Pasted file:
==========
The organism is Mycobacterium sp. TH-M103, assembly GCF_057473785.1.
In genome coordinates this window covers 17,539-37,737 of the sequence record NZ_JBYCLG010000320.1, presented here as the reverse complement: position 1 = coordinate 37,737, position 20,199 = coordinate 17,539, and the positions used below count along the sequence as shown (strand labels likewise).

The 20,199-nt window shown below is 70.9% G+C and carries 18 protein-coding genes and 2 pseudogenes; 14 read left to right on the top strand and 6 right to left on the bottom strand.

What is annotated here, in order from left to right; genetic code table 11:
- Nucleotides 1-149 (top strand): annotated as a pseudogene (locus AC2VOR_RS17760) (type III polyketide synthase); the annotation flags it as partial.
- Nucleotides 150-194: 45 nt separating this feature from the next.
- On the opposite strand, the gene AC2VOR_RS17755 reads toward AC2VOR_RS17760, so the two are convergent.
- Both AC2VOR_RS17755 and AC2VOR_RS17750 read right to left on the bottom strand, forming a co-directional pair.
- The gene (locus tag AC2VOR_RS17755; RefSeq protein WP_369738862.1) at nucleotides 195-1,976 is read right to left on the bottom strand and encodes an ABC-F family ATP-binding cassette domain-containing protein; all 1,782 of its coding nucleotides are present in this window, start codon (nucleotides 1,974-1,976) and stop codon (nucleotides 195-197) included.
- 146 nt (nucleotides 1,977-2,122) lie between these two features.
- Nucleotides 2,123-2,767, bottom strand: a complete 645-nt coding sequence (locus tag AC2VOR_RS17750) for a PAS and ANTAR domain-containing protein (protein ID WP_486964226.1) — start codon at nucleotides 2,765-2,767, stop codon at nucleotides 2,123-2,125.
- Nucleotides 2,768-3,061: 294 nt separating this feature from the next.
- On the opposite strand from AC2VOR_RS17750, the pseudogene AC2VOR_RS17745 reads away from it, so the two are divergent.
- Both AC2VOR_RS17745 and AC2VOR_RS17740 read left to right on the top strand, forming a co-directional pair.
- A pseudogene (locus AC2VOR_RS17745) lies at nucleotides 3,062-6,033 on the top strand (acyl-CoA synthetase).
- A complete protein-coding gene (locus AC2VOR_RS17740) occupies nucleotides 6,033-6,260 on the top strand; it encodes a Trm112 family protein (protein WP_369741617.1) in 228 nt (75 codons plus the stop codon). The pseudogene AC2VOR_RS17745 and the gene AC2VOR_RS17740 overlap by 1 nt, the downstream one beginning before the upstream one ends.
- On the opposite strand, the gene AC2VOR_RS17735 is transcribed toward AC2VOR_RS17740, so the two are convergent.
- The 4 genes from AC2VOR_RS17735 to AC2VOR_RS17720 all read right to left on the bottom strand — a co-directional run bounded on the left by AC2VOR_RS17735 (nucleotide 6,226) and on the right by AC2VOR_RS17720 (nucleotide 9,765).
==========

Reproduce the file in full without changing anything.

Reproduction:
The organism is Mycobacterium sp. TH-M103, assembly GCF_057473785.1.
In genome coordinates this window covers 17,539-37,737 of the sequence record NZ_JBYCLG010000320.1, presented here as the reverse complement: position 1 = coordinate 37,737, position 20,199 = coordinate 17,539, and the positions used below count along the sequence as shown (strand labels likewise).

The 20,199-nt window shown below is 70.9% G+C and carries 18 protein-coding genes and 2 pseudogenes; 14 read left to right on the top strand and 6 right to left on the bottom strand.

What is annotated here, in order from left to right; genetic code table 11:
- Nucleotides 1-149 (top strand): annotated as a pseudogene (locus AC2VOR_RS17760) (type III polyketide synthase); the annotation flags it as partial.
- Nucleotides 150-194: 45 nt separating this feature from the next.
- On the opposite strand, the gene AC2VOR_RS17755 reads toward AC2VOR_RS17760, so the two are convergent.
- Both AC2VOR_RS17755 and AC2VOR_RS17750 read right to left on the bottom strand, forming a co-directional pair.
- The gene (locus tag AC2VOR_RS17755; RefSeq protein WP_369738862.1) at nucleotides 195-1,976 is read right to left on the bottom strand and encodes an ABC-F family ATP-binding cassette domain-containing protein; all 1,782 of its coding nucleotides are present in this window, start codon (nucleotides 1,974-1,976) and stop codon (nucleotides 195-197) included.
- 146 nt (nucleotides 1,977-2,122) lie between these two features.
- Nucleotides 2,123-2,767, bottom strand: a complete 645-nt coding sequence (locus tag AC2VOR_RS17750) for a PAS and ANTAR domain-containing protein (protein ID WP_486964226.1) — start codon at nucleotides 2,765-2,767, stop codon at nucleotides 2,123-2,125.
- Nucleotides 2,768-3,061: 294 nt separating this feature from the next.
- On the opposite strand from AC2VOR_RS17750, the pseudogene AC2VOR_RS17745 reads away from it, so the two are divergent.
- Both AC2VOR_RS17745 and AC2VOR_RS17740 read left to right on the top strand, forming a co-directional pair.
- A pseudogene (locus AC2VOR_RS17745) lies at nucleotides 3,062-6,033 on the top strand (acyl-CoA synthetase).
- A complete protein-coding gene (locus AC2VOR_RS17740) occupies nucleotides 6,033-6,260 on the top strand; it encodes a Trm112 family protein (protein WP_369741617.1) in 228 nt (75 codons plus the stop codon). The pseudogene AC2VOR_RS17745 and the gene AC2VOR_RS17740 overlap by 1 nt, the downstream one beginning before the upstream one ends.
- On the opposite strand, the gene AC2VOR_RS17735 is transcribed toward AC2VOR_RS17740, so the two are convergent.
- The 4 genes from AC2VOR_RS17735 to AC2VOR_RS17720 all read right to left on the bottom strand — a co-directional run bounded on the left by AC2VOR_RS17735 (nucleotide 6,226) and on the right by AC2VOR_RS17720 (nucleotide 9,765).